SADDAM HUSSEIN ON TRIAL 2005-06
Nearly two years after his capture by US forces, Saddam Hussein appears before Iraq's Special Tribunal to answer charges of crimes against humanity.
The charges relate to the killing of 140 men in the mainly Shia town of Dujail in 1982, following a failed assassination attempt.
The deposed Iraqi leader cuts a belligerant figure in court, repeatedly clashing with the judge, refusing to follow procedure and questioning the tribunal's legitimacy.
The defence argue that the Dujail men were sentenced to death after a fair trial and that such an action was a legitimate response against people seeking to assassinate a head of state.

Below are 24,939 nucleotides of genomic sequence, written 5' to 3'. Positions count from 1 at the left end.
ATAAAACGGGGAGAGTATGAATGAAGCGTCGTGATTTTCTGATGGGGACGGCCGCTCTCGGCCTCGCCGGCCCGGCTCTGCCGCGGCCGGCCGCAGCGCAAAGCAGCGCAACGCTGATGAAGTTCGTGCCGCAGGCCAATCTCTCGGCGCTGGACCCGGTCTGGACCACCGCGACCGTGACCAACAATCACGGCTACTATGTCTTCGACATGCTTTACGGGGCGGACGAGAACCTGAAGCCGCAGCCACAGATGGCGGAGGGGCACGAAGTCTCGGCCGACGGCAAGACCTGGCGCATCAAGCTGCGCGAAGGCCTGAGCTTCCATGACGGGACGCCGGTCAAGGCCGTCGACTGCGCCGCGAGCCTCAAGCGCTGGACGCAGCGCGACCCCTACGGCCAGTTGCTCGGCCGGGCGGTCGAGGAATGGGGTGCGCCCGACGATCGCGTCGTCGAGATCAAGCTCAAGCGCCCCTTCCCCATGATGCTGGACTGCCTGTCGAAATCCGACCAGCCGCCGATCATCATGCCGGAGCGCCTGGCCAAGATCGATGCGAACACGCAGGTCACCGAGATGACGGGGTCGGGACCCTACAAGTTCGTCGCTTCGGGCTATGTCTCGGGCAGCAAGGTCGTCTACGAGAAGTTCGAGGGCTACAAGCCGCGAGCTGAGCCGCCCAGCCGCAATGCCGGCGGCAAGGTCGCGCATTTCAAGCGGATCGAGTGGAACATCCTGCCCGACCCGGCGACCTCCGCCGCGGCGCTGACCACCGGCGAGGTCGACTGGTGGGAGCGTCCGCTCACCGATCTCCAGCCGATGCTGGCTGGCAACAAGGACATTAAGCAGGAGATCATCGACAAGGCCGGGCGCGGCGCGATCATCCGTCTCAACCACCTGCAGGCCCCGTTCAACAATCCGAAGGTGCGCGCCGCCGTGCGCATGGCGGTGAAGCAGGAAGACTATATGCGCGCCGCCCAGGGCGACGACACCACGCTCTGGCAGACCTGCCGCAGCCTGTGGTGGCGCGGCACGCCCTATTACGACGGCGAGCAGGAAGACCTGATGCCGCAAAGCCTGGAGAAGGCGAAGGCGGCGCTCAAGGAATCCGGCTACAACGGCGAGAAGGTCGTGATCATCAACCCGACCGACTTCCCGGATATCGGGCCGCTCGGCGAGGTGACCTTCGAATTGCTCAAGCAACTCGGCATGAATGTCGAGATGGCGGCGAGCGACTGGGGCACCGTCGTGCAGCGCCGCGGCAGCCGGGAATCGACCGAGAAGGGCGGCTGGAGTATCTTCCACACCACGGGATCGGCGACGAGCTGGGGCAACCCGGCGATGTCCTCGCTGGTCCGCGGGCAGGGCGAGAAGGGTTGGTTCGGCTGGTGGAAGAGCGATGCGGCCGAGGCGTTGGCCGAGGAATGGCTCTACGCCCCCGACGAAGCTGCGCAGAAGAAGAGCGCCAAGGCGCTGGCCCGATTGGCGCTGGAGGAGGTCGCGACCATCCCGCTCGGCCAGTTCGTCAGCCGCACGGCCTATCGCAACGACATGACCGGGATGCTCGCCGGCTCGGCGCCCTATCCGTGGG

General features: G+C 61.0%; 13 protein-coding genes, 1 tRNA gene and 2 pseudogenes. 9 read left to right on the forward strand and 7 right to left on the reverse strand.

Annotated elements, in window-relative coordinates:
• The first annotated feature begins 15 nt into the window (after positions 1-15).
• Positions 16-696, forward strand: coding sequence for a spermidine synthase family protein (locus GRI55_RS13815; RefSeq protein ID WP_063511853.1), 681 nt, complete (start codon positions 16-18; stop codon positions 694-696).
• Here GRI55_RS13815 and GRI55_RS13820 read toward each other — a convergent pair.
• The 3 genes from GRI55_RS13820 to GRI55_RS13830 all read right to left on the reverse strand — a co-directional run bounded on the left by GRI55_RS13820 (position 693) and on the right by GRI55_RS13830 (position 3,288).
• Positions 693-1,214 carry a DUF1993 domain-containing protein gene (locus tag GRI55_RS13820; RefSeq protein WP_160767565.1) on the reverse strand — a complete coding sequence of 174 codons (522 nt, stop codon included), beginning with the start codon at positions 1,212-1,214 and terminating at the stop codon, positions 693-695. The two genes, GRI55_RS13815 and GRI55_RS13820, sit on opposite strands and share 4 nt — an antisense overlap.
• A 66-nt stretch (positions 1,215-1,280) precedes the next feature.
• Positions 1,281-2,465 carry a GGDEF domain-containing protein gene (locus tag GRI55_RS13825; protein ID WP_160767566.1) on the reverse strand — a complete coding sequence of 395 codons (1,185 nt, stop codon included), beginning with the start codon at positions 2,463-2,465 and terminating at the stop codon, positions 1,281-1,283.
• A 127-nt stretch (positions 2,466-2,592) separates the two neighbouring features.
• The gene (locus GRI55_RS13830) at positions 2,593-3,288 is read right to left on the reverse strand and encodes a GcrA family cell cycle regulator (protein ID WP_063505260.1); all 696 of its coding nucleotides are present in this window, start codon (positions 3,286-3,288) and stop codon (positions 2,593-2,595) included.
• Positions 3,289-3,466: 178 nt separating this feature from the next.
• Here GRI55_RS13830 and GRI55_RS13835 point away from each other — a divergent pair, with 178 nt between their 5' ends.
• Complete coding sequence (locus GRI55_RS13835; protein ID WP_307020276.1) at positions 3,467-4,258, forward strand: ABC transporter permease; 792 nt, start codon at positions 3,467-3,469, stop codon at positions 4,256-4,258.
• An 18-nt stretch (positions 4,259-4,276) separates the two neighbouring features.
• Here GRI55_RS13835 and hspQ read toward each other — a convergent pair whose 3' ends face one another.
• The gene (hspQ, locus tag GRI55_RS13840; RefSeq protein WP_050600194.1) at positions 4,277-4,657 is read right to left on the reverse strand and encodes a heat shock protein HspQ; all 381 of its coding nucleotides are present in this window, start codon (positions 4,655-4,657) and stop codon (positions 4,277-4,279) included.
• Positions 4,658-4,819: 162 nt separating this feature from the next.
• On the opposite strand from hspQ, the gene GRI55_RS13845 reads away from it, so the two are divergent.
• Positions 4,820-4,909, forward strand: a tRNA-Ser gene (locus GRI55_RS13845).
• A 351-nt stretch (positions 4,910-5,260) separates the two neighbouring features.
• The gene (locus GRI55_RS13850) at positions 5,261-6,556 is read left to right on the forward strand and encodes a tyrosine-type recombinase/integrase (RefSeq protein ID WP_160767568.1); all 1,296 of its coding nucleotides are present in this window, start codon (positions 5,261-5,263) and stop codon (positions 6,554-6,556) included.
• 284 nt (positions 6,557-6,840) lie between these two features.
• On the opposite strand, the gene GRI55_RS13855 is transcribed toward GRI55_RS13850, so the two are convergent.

During the trial, three of Saddam's lawyers are assassinated, prompting a boycott of the court by their colleagues, while Saddam himself goes on hunger strike.
Critics of the trial argue that the court is not following legal standards by only requiring a conviction based on it being "satisfied" of Saddam's guilt rather than proving it beyond reasonable doubt, while there are also concerns that some prosecution witnesses appear to have been coached.
In August a second, separate trial opens relating to the 1987-88 anti-Kurdish offensive "Operation Anfal", in which more than 100,000 people are thought to have died.
Saddam refuses to enter a plea in this case and again questions the court's legitimacy.
On 5 November, the judge in the Dujail trial finds Saddam Hussein guilty and sentences him to death by hanging.
The execution is carried out on 30 December 2006.